Junior Golf Clinic
Notice a scarcity of children on the playgrounds of the South Shore and Carson City on Sunday? Then blame the Fred & Judy Alexander Memorial Junior Golf Clinic at Silver Oak in Carson City.
The eighth annual one-day clinic put on by the Fred & Judy Alexander Foundation and the Sierra Nevada Chapter of the PGA had everything kids like – pizza, hamburgers, hot dogs, soft drinks, toys and free golf lessons – and something parents like even more – it was all free.
“The neat thing about golf is you don’t get in a lot of trouble playing golf,” said Lou Eiguren, formerly the head pro at Edgewood and now the director of golf at Wolf Run in Reno.
The special day for area youth began in 1992 following the death of Judy Alexander’s husband, Fred, at Edgewood Tahoe.
“People were wanting to donate in lieu of flowers for me to apply to some type of charity, and (foundation executive director) Shelly (Godeken-Wright) mentioned junior golf programs,” Judy Alexander said. “We thought we would take that bit of cash and put it into a program for kids. And it’s grown from there.
“The whole thing is just fun, and I get great letters and cards from these kids.”
More than 700 children embraced the free day, which included learning rules and etiquette and receiving instruction on the driving range and on the putting green.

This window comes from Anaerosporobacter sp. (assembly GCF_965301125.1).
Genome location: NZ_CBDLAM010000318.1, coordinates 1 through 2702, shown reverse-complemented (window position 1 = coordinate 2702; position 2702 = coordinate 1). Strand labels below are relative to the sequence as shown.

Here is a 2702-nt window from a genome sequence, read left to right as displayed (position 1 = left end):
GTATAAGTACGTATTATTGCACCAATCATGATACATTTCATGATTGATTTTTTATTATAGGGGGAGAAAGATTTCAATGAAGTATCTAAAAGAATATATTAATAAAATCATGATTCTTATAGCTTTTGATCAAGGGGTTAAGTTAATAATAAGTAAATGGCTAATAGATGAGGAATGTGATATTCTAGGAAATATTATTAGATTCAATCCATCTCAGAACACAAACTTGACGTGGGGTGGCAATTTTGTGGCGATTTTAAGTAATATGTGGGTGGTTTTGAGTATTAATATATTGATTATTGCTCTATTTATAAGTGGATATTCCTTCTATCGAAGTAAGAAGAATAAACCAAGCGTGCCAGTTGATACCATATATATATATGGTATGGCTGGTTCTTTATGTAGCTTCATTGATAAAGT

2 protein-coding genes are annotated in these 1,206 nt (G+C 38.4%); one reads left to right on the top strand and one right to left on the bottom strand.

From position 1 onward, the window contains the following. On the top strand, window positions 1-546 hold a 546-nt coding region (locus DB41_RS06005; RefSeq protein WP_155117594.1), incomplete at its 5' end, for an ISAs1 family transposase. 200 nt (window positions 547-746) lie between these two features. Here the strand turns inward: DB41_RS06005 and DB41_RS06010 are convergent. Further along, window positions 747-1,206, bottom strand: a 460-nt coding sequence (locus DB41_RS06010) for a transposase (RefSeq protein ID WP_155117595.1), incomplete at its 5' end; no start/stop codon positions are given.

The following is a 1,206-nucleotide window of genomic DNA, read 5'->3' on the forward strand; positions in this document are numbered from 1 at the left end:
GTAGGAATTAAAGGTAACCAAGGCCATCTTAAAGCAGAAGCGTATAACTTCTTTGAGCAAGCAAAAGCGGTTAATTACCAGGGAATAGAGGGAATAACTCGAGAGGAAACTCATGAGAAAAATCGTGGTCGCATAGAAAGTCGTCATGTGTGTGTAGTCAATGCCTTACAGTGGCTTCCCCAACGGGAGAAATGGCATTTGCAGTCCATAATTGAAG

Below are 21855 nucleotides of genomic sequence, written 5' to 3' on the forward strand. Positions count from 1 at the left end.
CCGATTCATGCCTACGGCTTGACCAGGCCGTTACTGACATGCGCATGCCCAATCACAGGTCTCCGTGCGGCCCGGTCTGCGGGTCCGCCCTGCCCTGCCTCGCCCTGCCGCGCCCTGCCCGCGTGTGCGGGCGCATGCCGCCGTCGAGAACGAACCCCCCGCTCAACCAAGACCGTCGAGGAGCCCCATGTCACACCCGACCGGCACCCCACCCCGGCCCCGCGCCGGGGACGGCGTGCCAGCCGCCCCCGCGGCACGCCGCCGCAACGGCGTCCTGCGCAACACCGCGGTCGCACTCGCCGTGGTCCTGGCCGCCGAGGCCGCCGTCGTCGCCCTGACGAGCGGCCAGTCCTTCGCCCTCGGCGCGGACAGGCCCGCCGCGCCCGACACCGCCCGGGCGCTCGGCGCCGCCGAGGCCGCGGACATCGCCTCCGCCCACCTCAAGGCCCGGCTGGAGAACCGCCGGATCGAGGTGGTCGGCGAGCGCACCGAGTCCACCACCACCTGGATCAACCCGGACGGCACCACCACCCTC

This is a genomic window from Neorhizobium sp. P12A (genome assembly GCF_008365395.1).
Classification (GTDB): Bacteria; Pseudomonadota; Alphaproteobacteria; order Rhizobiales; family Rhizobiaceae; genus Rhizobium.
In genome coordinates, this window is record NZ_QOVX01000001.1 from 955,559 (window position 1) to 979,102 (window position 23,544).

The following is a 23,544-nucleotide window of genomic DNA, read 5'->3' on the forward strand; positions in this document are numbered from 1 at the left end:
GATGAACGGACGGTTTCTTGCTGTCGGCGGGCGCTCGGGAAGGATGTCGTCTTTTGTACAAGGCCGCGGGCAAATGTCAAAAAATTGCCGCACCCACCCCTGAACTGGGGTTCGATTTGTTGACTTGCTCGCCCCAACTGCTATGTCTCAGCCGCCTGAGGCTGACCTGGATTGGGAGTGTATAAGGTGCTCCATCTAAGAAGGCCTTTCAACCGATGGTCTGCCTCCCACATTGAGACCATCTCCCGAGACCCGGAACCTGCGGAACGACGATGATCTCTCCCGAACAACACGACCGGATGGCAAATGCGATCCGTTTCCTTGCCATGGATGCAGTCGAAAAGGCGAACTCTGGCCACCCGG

Forty Sierra Nevada Chapter PGA Professionals gave up a day from their regular duties at area golf courses to devote to the future of golf.
“As a PGA professional in the area it’s been great for us because you can’t believe how many relationships with these kids are started here,” Eiguren said. “You give them a helping hand, and soon they’re getting out of the junior program and they are our future customers.”
Children were also treated to a powerful exhibition by Brian Pavlet, the 1993 long driving champion and 1999 world runner-up.
Pavlet not only made life miserable for the driving range ball retrievers but showed what clubhead speed in access of 160 mph can accomplish. The one-time University of Nevada baseball player drove a ball through, not one, but two pieces of plywood during his 30-minute exhibition.
The popularity of the event has allowed Shelly Godeken-Wright, the foundation’s executive director, to mainstream the event in other parts of the country.
Someday, Alexander hopes the foundation can provide junior golfers with even more generosity.
“At some point I’d like it get to the point where we have a facility somewhere for kids, even if it’s a driving range, a putting green or sand traps to work on their games,” she said.
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